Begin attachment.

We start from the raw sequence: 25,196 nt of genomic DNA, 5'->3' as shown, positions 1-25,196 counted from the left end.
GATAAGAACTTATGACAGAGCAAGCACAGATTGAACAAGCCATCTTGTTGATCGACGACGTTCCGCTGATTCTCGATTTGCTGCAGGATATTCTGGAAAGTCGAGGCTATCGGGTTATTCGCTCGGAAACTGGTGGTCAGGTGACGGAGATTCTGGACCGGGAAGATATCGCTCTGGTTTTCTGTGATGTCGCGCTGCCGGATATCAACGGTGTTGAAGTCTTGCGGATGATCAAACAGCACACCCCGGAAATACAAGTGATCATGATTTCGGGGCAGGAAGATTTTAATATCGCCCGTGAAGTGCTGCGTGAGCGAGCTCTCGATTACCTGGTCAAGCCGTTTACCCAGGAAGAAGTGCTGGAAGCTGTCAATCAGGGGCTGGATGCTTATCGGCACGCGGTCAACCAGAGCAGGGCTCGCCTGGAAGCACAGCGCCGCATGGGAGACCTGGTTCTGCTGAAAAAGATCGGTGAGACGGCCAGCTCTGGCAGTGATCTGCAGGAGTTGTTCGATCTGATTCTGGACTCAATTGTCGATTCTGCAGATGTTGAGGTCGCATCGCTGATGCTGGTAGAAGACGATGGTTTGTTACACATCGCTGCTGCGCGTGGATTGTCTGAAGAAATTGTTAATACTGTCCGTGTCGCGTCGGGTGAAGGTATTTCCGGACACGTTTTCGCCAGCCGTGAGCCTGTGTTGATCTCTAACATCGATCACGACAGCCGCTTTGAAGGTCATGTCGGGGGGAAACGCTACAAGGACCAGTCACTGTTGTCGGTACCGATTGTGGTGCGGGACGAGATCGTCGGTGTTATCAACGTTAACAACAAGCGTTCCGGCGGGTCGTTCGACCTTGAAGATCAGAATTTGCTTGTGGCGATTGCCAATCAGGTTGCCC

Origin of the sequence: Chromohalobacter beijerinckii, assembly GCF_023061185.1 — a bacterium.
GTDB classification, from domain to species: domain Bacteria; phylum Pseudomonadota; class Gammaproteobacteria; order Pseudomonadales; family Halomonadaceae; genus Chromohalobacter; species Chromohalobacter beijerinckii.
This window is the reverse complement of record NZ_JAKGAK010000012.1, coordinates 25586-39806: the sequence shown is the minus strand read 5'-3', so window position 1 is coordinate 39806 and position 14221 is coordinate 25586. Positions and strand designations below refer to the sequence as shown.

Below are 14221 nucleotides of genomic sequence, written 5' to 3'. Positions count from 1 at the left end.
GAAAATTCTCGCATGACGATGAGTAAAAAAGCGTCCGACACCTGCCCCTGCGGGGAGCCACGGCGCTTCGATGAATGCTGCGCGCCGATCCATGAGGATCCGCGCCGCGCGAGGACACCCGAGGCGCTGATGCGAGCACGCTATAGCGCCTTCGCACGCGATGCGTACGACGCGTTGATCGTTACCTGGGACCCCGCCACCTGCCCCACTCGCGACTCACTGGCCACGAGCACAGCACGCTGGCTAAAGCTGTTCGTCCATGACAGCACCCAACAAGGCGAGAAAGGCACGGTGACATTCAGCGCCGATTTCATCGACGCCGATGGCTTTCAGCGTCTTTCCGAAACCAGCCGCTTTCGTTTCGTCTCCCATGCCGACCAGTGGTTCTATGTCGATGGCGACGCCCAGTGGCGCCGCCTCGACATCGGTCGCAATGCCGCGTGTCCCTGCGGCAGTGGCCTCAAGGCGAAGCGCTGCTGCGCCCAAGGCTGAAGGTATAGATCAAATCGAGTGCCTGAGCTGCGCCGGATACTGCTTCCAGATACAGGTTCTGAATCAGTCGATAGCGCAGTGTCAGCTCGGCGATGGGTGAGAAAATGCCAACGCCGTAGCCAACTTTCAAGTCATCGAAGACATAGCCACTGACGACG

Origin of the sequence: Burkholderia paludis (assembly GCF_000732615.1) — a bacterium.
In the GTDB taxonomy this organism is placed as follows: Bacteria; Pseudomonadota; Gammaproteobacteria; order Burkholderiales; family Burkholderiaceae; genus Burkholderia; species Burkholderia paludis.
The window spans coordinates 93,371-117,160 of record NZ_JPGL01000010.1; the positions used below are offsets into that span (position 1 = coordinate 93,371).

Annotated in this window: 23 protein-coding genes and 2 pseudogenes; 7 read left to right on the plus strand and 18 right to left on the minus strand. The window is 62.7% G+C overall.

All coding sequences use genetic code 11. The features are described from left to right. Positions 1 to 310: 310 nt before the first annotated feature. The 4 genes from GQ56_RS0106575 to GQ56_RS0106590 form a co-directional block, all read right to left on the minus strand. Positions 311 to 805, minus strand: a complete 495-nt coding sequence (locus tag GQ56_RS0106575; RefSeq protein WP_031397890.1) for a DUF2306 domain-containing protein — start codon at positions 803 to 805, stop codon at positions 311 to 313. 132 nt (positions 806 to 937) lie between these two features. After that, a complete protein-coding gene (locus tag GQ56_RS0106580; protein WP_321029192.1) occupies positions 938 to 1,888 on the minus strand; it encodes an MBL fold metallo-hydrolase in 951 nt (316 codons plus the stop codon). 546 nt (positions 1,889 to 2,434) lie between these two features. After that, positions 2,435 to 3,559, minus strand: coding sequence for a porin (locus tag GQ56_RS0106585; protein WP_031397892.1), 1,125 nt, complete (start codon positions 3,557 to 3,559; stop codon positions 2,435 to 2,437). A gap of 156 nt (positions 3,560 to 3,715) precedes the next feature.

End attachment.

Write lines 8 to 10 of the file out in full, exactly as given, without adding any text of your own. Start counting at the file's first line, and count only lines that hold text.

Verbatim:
Origin of the sequence: Burkholderia paludis (assembly GCF_000732615.1) — a bacterium.
In the GTDB taxonomy this organism is placed as follows: Bacteria; Pseudomonadota; Gammaproteobacteria; order Burkholderiales; family Burkholderiaceae; genus Burkholderia; species Burkholderia paludis.
The window spans coordinates 93,371-117,160 of record NZ_JPGL01000010.1; the positions used below are offsets into that span (position 1 = coordinate 93,371).